Italy Markets Gain as Populist Government Signals Budget Detente
(Bloomberg) -- Italian assets rallied after the populist government said it was looking to change its deficit target that is in breach of the European Union’s spending rules.
Local stocks surged the most since June, while the yield on two-year debt securities touched the lowest level in almost two months as an unidentified official said the administration was looking at changes to the targeted 2.4 percent funding shortfall for 2019. Still, some skepticism in markets remained, after weeks of headlines from the country’s leaders that they would not back down.
The detente suggests the Five Star-League coalition is keen to curb market volatility as it looks to make the next move in the budget standoff with the EU. The administration’s statement comes close on the heels of lukewarm investor reception to an auction of four-year inflation-linked bonds last week.
“Markets will hope this is a first sign that the government is blinking in the staring contest” with investors and the European Commission, said Aila Mihr, an analyst at Danske Bank A/S. “Eventually, the government will have to back up their conciliatory remarks with actions, or the current positive market sentiment risks being reversed.”
The yield on two-year bonds fell as much as 31 basis points to 0.63 percent, the lowest level since Sept. 19. The rate on 10-year securities dropped 12 basis points to 3.29 percent, narrowing the yield premium over German bunds to 292 basis points as of 2:30 p.m. in London.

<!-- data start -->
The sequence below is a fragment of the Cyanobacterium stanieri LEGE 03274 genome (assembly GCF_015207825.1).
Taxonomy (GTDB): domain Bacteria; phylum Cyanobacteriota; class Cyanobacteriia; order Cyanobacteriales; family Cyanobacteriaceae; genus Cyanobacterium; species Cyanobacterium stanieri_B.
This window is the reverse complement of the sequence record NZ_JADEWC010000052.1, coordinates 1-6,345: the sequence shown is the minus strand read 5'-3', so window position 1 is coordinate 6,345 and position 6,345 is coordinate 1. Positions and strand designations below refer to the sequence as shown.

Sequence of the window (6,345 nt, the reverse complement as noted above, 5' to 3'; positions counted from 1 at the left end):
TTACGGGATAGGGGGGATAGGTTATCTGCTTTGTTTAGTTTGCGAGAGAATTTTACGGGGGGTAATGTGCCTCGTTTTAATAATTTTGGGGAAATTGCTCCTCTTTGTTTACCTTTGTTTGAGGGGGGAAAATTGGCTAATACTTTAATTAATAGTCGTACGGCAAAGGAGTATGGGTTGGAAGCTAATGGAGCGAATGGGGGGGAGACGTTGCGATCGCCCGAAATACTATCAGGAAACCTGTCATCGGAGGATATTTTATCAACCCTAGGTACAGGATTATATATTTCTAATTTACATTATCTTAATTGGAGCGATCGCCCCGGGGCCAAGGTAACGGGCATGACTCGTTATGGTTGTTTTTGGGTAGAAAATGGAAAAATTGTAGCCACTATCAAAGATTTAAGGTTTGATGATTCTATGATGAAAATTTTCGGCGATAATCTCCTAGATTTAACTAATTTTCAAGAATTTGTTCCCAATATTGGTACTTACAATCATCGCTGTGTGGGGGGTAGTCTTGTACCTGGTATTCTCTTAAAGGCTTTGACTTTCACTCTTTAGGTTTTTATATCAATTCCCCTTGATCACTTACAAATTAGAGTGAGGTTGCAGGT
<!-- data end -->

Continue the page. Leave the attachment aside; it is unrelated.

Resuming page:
The euro rose 0.2 percent to $1.1355 amid broad dollar weakness, while the FTSE-MIB Index of stocks jumped as much as 3.2 percent, the most since June 11. Shares of Intesa Sanpaolo SpA and UniCredit SpA rallied more than 5 percent each. The cost to insure the country’s debt against default fell 11 basis points to 252 basis points, according to CMAQ data.
Italy’s offering last week of inflation-linked bonds targeted at the retail segment garnered the lowest amount of orders for a BTP Italia issue since they were introduced in 2012. European Central Bank Chief Economist Peter Praet said that the current financial conditions can’t last very long and the situation is probably already affecting investments.
Earlier, Deputy Premier Matteo Salvini told AdnKronos that next year’s shortfall in finances could be lower than the government’s target. Asked about the 2.4 percent target, Salvini reportedly told the newswire: “I think nobody is fixated on this, if there is a budget which makes the country grow, it could be 2.2 percent or 2.6 percent.”
“Today’s news should be treated with caution,” said Antoine Bouvet, a strategist at Mizuho International. “The reports that the budget target would be lowered to 2-2.1 percent is emanating from League officials. It is far from sure Five-Star ministers would agree to such a cut, as it would likely compromise their flagship policy: the citizen’s income. So, in the short term, the optimism might be disappointed but the trend is still toward lower Italian yields.”
Premier Giuseppe Conte, his deputies Luigi Di Maio and Salvini, Finance Minister Giovanni Tria will weigh various budget goals at a meeting at 7:30 p.m. Monday in Rome, according to a government official who declined to be named discussing confidential talks.
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